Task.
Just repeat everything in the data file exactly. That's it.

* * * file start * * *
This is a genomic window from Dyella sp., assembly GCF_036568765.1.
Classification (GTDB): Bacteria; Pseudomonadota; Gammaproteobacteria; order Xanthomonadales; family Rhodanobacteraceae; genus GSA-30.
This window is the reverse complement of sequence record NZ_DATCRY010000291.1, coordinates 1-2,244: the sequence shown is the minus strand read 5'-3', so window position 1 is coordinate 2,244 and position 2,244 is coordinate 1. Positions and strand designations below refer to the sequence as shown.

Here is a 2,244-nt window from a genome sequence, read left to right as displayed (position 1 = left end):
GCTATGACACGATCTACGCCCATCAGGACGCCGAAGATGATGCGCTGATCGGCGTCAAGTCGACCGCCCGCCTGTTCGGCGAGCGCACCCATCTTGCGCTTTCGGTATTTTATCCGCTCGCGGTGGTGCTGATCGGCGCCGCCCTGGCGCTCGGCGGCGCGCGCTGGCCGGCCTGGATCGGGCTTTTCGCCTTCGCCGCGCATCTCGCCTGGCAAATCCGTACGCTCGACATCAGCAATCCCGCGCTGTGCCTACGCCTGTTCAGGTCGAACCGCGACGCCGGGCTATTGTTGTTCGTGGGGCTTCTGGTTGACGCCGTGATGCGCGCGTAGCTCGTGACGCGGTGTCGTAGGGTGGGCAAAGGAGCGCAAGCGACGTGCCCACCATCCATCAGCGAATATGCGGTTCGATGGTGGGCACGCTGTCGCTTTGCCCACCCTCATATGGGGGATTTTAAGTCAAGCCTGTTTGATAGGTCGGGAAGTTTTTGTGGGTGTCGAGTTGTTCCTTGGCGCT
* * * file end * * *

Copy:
This is a genomic window from Dyella sp., assembly GCF_036568765.1.
Classification (GTDB): Bacteria; Pseudomonadota; Gammaproteobacteria; order Xanthomonadales; family Rhodanobacteraceae; genus GSA-30.
This window is the reverse complement of sequence record NZ_DATCRY010000291.1, coordinates 1-2,244: the sequence shown is the minus strand read 5'-3', so window position 1 is coordinate 2,244 and position 2,244 is coordinate 1. Positions and strand designations below refer to the sequence as shown.

Here is a 2,244-nt window from a genome sequence, read left to right as displayed (position 1 = left end):
GCTATGACACGATCTACGCCCATCAGGACGCCGAAGATGATGCGCTGATCGGCGTCAAGTCGACCGCCCGCCTGTTCGGCGAGCGCACCCATCTTGCGCTTTCGGTATTTTATCCGCTCGCGGTGGTGCTGATCGGCGCCGCCCTGGCGCTCGGCGGCGCGCGCTGGCCGGCCTGGATCGGGCTTTTCGCCTTCGCCGCGCATCTCGCCTGGCAAATCCGTACGCTCGACATCAGCAATCCCGCGCTGTGCCTACGCCTGTTCAGGTCGAACCGCGACGCCGGGCTATTGTTGTTCGTGGGGCTTCTGGTTGACGCCGTGATGCGCGCGTAGCTCGTGACGCGGTGTCGTAGGGTGGGCAAAGGAGCGCAAGCGACGTGCCCACCATCCATCAGCGAATATGCGGTTCGATGGTGGGCACGCTGTCGCTTTGCCCACCCTCATATGGGGGATTTTAAGTCAAGCCTGTTTGATAGGTCGGGAAGTTTTTGTGGGTGTCGAGTTGTTCCTTGGCGCT